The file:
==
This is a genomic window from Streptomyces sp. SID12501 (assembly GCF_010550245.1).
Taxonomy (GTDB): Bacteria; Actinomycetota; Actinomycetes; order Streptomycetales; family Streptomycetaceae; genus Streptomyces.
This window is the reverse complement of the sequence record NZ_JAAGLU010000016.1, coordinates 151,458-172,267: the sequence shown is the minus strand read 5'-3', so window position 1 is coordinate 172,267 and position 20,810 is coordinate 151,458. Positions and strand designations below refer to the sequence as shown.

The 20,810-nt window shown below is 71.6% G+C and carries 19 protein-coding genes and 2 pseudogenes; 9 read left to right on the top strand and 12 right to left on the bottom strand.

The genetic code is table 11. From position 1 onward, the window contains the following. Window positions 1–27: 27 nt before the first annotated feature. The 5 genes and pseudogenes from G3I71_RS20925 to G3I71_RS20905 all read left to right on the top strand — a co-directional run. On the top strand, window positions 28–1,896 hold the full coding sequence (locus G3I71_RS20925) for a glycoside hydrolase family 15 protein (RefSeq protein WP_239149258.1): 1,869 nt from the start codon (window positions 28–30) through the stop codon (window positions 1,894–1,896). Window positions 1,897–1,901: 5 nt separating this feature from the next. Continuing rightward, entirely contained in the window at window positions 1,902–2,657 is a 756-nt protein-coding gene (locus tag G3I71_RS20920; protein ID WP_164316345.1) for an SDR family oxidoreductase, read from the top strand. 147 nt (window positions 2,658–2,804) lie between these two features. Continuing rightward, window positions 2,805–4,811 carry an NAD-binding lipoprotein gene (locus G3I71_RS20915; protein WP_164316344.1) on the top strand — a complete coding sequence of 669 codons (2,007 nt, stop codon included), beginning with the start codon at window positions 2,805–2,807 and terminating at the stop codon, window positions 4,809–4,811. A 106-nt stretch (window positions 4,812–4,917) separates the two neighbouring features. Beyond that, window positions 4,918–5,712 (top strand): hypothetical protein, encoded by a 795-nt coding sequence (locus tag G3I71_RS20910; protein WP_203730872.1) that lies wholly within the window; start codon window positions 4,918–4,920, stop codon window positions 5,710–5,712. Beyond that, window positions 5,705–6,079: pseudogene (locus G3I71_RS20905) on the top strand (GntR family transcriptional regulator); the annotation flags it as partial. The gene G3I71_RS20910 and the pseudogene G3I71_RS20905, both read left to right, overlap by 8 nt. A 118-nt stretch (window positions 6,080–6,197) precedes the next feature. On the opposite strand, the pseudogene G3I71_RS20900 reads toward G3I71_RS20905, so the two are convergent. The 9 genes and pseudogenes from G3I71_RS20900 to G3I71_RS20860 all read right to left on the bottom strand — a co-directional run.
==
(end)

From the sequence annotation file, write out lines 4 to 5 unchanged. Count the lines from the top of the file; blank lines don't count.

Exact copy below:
The 20,810-nt window shown below is 71.6% G+C and carries 19 protein-coding genes and 2 pseudogenes; 9 read left to right on the top strand and 12 right to left on the bottom strand.

The genetic code is table 11. From position 1 onward, the window contains the following. Window positions 1–27: 27 nt before the first annotated feature. The 5 genes and pseudogenes from G3I71_RS20925 to G3I71_RS20905 all read left to right on the top strand — a co-directional run. On the top strand, window positions 28–1,896 hold the full coding sequence (locus G3I71_RS20925) for a glycoside hydrolase family 15 protein (RefSeq protein WP_239149258.1): 1,869 nt from the start codon (window positions 28–30) through the stop codon (window positions 1,894–1,896). Window positions 1,897–1,901: 5 nt separating this feature from the next. Continuing rightward, entirely contained in the window at window positions 1,902–2,657 is a 756-nt protein-coding gene (locus tag G3I71_RS20920; protein ID WP_164316345.1) for an SDR family oxidoreductase, read from the top strand. 147 nt (window positions 2,658–2,804) lie between these two features. Continuing rightward, window positions 2,805–4,811 carry an NAD-binding lipoprotein gene (locus G3I71_RS20915; protein WP_164316344.1) on the top strand — a complete coding sequence of 669 codons (2,007 nt, stop codon included), beginning with the start codon at window positions 2,805–2,807 and terminating at the stop codon, window positions 4,809–4,811. A 106-nt stretch (window positions 4,812–4,917) separates the two neighbouring features. Beyond that, window positions 4,918–5,712 (top strand): hypothetical protein, encoded by a 795-nt coding sequence (locus tag G3I71_RS20910; protein WP_203730872.1) that lies wholly within the window; start codon window positions 4,918–4,920, stop codon window positions 5,710–5,712. Beyond that, window positions 5,705–6,079: pseudogene (locus G3I71_RS20905) on the top strand (GntR family transcriptional regulator); the annotation flags it as partial. The gene G3I71_RS20910 and the pseudogene G3I71_RS20905, both read left to right, overlap by 8 nt. A 118-nt stretch (window positions 6,080–6,197) precedes the next feature. On the opposite strand, the pseudogene G3I71_RS20900 reads toward G3I71_RS20905, so the two are convergent. The 9 genes and pseudogenes from G3I71_RS20900 to G3I71_RS20860 all read right to left on the bottom strand — a co-directional run.